Washing soda, also known as sodium carbonate, soda ash, and soda crystals, is a common ingredient in homemade laundry detergent recipes and other homemade cleaners, but it's not the most comfortable product to find. So where should you look for it?
The best places to look are in the laundry detergent aisle at the grocery store or in big-box stores, in hardware or home improvement stores, in international grocery stores, and in pool supply stores. And if you still aren't able to find it locally, you can buy it from Amazon.
Washing soda is sold in a large, yellow box. Arm & Hammer is the most common brand, so look for its red logo. Arm & Hammer has started putting washing soda in an orange box that looks almost exactly like its baking soda box, so keep an eye out for either box design. It's hard to say which one you'll find in stores. If you have baking soda in your pantry, you can make your own washing soda.
Naturally Occurring Substance
Washing soda is a naturally occurring substance derived from the ash of sodium-rich plants. Sometimes it's manufactured synthetically, but whether nature-made or human-made, it's just a chemical compound consisting of sodium, carbon, and oxygen.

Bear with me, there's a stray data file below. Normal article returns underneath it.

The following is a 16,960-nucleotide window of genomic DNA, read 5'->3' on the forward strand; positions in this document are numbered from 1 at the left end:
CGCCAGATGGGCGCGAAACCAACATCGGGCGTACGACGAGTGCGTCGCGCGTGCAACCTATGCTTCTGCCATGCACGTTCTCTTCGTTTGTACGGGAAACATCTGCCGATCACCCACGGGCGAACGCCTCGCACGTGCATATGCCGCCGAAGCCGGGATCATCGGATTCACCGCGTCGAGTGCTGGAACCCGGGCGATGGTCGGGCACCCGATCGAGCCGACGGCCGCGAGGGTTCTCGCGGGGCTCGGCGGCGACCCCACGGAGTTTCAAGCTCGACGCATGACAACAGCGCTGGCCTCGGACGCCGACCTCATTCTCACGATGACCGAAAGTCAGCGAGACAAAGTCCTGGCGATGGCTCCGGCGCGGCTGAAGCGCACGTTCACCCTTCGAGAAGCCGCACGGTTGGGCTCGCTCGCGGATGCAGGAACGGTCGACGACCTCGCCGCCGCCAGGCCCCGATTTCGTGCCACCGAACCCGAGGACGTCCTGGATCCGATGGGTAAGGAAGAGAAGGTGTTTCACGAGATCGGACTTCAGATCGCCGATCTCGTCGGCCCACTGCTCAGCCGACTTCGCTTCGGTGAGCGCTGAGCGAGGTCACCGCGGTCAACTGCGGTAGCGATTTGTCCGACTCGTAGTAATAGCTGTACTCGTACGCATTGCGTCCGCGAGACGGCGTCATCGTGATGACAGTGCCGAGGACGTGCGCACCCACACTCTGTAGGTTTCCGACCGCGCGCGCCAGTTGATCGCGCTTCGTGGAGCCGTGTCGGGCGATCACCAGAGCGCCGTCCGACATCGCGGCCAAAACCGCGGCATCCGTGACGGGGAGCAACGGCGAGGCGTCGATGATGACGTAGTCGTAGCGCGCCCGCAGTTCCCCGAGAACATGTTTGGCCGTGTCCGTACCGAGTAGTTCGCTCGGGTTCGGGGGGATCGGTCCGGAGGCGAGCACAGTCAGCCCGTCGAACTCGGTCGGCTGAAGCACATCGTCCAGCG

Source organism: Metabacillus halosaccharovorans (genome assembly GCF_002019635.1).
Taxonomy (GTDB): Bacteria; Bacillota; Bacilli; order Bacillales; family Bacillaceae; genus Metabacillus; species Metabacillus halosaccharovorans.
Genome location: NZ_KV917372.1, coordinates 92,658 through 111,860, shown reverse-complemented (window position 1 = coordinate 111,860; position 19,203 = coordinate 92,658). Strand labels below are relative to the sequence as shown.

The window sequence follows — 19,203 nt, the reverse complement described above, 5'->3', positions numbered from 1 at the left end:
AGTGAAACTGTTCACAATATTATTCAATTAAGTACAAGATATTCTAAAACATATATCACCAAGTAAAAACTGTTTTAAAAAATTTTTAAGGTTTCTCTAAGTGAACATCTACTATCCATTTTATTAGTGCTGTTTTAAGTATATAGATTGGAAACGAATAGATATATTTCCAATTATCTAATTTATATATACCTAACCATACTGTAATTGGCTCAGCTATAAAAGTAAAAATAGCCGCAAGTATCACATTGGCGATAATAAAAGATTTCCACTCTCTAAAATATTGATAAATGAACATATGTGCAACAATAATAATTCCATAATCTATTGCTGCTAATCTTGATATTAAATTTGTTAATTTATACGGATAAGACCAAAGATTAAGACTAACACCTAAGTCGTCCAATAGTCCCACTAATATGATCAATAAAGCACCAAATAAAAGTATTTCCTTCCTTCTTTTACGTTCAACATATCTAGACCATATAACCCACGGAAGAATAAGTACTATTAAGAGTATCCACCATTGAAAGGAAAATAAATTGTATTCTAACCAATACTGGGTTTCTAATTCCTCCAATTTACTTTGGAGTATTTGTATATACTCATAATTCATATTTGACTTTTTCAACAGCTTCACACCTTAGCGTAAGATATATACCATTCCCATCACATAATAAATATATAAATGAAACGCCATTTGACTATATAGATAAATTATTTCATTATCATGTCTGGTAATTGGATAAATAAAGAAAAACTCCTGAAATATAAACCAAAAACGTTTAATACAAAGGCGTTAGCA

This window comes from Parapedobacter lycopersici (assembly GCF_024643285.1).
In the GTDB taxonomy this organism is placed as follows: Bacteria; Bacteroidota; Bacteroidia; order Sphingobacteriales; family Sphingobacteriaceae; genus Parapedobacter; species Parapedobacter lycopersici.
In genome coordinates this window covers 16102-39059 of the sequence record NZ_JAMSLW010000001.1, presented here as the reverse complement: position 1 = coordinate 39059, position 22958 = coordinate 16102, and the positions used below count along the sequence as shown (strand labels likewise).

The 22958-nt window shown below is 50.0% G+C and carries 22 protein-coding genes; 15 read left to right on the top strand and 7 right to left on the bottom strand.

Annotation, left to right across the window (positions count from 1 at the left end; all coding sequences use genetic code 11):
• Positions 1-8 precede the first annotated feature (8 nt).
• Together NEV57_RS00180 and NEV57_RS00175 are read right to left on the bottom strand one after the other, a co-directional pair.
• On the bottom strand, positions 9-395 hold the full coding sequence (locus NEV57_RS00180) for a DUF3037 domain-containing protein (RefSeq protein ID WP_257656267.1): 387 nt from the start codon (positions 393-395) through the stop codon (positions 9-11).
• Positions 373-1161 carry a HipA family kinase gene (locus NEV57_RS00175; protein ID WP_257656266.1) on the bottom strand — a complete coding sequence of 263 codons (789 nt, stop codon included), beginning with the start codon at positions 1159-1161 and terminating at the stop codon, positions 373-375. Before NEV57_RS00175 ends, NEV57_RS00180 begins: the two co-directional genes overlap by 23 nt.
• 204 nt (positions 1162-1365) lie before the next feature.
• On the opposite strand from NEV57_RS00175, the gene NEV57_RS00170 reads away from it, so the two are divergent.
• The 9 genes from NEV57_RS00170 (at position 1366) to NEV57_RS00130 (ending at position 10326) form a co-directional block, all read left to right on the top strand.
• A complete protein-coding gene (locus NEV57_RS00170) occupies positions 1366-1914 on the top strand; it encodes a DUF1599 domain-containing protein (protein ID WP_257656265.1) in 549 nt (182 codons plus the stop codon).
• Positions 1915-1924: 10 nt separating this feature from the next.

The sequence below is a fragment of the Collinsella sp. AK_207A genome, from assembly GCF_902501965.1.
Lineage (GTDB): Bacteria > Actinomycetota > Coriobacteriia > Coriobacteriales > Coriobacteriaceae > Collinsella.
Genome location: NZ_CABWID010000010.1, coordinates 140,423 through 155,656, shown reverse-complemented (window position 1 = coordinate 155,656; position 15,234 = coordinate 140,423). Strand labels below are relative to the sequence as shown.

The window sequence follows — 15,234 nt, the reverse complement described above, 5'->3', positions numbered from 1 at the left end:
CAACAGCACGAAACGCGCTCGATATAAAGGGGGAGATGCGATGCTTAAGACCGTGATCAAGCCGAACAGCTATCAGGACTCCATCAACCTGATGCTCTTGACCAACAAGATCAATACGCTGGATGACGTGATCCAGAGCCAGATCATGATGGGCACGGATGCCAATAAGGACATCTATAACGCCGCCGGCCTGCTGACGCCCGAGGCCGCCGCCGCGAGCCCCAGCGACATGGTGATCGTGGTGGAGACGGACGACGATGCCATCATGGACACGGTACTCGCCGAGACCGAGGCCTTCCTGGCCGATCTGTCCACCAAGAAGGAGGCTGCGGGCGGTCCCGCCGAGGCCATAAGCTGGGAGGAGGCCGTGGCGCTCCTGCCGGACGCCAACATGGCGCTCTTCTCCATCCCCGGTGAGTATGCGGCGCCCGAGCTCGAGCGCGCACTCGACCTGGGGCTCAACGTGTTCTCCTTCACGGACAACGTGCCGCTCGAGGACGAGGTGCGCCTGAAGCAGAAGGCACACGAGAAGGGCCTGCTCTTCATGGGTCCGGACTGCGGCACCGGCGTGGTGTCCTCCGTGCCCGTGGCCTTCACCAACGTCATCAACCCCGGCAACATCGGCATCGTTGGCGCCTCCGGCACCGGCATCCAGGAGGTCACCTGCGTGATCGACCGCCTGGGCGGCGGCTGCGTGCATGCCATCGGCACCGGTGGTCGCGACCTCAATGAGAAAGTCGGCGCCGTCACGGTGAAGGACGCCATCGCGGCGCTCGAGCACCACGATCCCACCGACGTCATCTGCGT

Washing soda is a white, odorless powder that looks very similar to baking soda, though the texture is slightly grittier. Take care to store washing soda in a dry area because it absorbs moisture readily and will turn brick-hard when it does.
Uses for Washing Soda
Washing soda is used in many commercial products that include detergents, toothpaste, and many foods. It has just as many household applications and is frequently used to soften water, make cleaners, remove laundry stains, and fix dyes to a piece of fabric. It shows up often as an ingredient in homemade laundry detergent and dishwasher detergent.
Check out ArmandHammer.com for lots of ideas on how to use washing soda to upgrade your laundry. Arm & Hammer suggests adding it straight into your washer at the beginning of the wash with your regular laundry detergent to enhance cleaning and freshen your clothes or linens, to do the hard work on heavily soiled clothes, or to soften the water if yours is hard. You can also put it to work on spots and stains with a pre-treat paste or as a pre-soak. In all uses, check the instructions for your washing machine before using washing soda and be especially careful with high-efficiency machines.
It also works its magic on hard-to-clean items like ovens, stovetops, and stoves; outdoor furniture; window blinds; and silver, copper, and gold items. It will even clean up grease and oil stains in the garage. You cover the stain with washing soda, sprinkle with water, and let stand overnight. The next day, scrub with a brush and hose off.